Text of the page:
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The Issue:
Resistance from other employees
Response:
  • Research has demonstrated that where employees have had actual experience of working with a colleague who breastfeeds they are more supportive of women breastfeeding on return to work than employees who haven’t had that experience (Suyes et al 2008). 
  • Staff who are uncomfortable with women breastfeeding may need assistance in recognising that feeding a child in the healthiest way possible is a positive behaviour than needs reinforcement and that any breastfeeding accommodations made are only temporary. 
  • Resistant staff may need information on the benefits to the organisation of supporting employees who breastfeed. 
  • Senior management’s support of breastfeeding will greatly assist acceptance within the rest of the workforce. 
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The Issue:
Cost of providing facilities
Response:
  • There may be some initial costs; these could include the fit out of a room to ensure privacy & comfort (blinds, lock, chair, clock, mirror) and/or the addition of extra breaks (for example a total of 1 hour a day for 6 months). 
  • Any immediate costs incurred can be offset in the longer term with improved retention rate, lower absenteeism costs, increased loyalty and positive public relations. (Cohen 1995, Galtry 1997, EEO Trust 2007)
  • Family friendly policies have been found to significantly contribute towards increased employee engagement leading to increased productivity and higher shareholder return. (EEO Trust 2007)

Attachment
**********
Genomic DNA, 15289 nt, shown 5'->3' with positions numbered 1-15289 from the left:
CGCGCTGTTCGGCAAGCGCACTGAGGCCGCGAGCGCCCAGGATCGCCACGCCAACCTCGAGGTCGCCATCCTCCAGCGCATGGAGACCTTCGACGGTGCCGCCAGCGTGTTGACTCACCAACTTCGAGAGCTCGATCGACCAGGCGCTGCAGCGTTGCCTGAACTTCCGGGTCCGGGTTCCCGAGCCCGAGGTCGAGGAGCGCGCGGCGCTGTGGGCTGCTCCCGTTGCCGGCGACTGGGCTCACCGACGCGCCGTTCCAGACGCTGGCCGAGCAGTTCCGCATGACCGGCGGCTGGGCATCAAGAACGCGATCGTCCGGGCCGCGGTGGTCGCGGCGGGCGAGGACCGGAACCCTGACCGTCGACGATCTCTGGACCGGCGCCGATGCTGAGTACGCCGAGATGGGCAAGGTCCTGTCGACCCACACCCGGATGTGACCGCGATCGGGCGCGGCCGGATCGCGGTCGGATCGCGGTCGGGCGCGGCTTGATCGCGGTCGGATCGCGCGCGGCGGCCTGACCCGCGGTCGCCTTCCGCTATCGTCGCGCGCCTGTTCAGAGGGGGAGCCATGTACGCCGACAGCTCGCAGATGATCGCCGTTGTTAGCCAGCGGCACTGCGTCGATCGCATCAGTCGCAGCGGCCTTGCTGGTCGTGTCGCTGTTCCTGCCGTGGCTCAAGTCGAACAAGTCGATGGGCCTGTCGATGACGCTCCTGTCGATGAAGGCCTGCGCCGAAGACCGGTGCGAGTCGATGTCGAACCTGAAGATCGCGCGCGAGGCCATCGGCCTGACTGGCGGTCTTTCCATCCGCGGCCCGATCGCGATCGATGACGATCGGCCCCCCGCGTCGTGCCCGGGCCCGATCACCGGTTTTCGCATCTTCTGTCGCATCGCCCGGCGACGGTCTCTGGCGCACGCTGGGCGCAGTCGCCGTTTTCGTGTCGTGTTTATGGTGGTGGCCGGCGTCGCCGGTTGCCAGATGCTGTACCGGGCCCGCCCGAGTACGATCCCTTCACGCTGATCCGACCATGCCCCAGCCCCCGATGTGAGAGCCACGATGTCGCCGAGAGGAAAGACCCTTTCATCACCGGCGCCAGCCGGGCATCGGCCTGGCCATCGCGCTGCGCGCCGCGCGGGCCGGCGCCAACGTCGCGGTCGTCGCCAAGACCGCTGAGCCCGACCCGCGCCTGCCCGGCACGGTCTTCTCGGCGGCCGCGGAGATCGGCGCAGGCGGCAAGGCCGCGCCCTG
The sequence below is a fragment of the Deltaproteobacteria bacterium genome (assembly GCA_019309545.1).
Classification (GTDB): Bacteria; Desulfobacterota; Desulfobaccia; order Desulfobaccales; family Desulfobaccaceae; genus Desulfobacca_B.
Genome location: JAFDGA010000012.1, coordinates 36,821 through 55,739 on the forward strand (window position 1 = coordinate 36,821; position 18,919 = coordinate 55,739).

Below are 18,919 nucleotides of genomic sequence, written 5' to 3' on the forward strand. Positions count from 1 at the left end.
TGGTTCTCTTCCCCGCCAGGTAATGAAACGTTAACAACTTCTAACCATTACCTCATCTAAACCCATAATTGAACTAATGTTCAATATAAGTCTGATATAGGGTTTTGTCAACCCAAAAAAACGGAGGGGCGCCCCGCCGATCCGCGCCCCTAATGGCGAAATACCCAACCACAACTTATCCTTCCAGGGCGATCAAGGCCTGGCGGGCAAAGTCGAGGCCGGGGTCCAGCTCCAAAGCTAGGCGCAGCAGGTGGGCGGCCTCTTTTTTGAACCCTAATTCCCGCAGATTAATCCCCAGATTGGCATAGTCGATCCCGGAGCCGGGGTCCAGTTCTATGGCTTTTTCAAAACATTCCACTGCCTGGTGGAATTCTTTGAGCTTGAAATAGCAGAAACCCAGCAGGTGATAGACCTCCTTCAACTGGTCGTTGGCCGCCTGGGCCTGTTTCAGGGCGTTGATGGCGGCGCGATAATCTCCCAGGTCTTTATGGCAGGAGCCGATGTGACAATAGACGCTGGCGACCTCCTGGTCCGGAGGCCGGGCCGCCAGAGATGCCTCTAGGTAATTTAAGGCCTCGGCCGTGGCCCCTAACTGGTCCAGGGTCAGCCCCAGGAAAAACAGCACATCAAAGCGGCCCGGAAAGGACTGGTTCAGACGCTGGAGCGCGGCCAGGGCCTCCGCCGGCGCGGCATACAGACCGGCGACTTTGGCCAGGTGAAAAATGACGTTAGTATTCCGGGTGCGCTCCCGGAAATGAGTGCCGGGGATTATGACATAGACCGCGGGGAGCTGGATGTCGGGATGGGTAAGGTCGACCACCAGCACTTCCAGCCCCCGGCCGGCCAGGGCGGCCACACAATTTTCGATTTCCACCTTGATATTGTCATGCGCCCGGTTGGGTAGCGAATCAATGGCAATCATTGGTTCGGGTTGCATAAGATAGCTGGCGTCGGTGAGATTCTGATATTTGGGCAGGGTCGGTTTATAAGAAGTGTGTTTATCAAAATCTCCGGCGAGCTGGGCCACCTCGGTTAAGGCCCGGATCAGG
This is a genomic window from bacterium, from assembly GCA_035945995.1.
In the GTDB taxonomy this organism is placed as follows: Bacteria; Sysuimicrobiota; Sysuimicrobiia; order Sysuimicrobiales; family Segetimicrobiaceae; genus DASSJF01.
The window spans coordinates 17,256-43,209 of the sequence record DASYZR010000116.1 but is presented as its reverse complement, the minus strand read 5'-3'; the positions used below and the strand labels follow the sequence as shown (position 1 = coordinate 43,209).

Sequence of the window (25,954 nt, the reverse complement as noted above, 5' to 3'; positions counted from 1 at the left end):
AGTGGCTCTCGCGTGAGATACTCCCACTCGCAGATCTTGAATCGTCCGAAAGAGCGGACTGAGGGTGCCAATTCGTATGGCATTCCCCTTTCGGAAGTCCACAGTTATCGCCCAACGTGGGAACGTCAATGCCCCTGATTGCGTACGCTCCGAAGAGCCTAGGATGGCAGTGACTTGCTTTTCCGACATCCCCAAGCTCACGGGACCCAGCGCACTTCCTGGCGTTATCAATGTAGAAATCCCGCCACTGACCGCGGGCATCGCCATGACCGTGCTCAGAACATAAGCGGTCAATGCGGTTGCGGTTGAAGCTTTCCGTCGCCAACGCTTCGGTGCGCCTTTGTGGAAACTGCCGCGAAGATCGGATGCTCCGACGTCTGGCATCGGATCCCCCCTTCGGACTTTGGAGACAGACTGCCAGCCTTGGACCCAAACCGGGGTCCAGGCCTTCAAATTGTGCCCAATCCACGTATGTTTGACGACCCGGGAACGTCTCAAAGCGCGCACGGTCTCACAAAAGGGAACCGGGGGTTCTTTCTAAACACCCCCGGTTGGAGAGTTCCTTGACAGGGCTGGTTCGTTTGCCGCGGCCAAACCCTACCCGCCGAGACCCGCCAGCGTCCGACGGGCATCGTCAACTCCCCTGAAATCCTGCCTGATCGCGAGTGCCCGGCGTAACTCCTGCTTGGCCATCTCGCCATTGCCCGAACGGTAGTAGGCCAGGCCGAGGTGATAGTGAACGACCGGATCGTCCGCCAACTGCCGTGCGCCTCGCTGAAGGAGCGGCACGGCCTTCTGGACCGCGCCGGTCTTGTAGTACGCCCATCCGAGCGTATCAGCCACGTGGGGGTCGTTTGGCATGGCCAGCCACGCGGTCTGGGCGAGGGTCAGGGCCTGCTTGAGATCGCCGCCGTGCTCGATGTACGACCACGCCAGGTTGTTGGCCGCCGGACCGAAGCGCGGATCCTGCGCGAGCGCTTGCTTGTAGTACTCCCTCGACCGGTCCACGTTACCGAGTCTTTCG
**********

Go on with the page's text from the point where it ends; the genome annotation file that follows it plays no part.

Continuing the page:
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References
  • Callahan, S. et al. Fatigue and breastfeeding an inevitable partnership? Journal of Human Lactation 22 (2) 
  • Cohen, R. et al. Comparison of maternal absenteeism and infant illness rates among breastfeeding and formula-feeding women in two corporations. American Journal of Health Promotion 10 (2) 1995 
  • EEO Trust. Worklife Balance: Employee engagement and discretionary effort. 2007 
  • Galtry, J. Policies and practices to support breastfeeding in the workplace. Research paper presented to WHO/UNICEF Technical Consultation on Infant and Young Child Feeding. March WHO 2000 
  • Ministry of Health Breasfteeding
  • NZ Breastfeeding Authority
  • Payne, D. & James, L. (2008). Making breastfeeding and work. Mothers’ experiences of returning to work and breastfeeding: A New Zealand study. Breastfeeding Review, 16 (2), 21 – 25. 
  • Plunket Statistics 2009
  • Smith, J. How employers can profit from breastfeeding. Australian Centre for Economic Research on Health. 2009 
  • Suyes, K. Abrahams, W. Labbok, M. Breastfeeding in the workplace: Other employees' attitudes towards services for lactating mothers. International Breastfeeding Journal. Oct 2008 
  • World Health Organisation and UNICEF Global Strategy on Infant and Young Child Feeding 2003, WHO, Geneva 
  • Galtry, J. Suckling and Silence in the USA: The Costs and Benefits of Breastfeeding, Feminist Economics 3 (3) 1997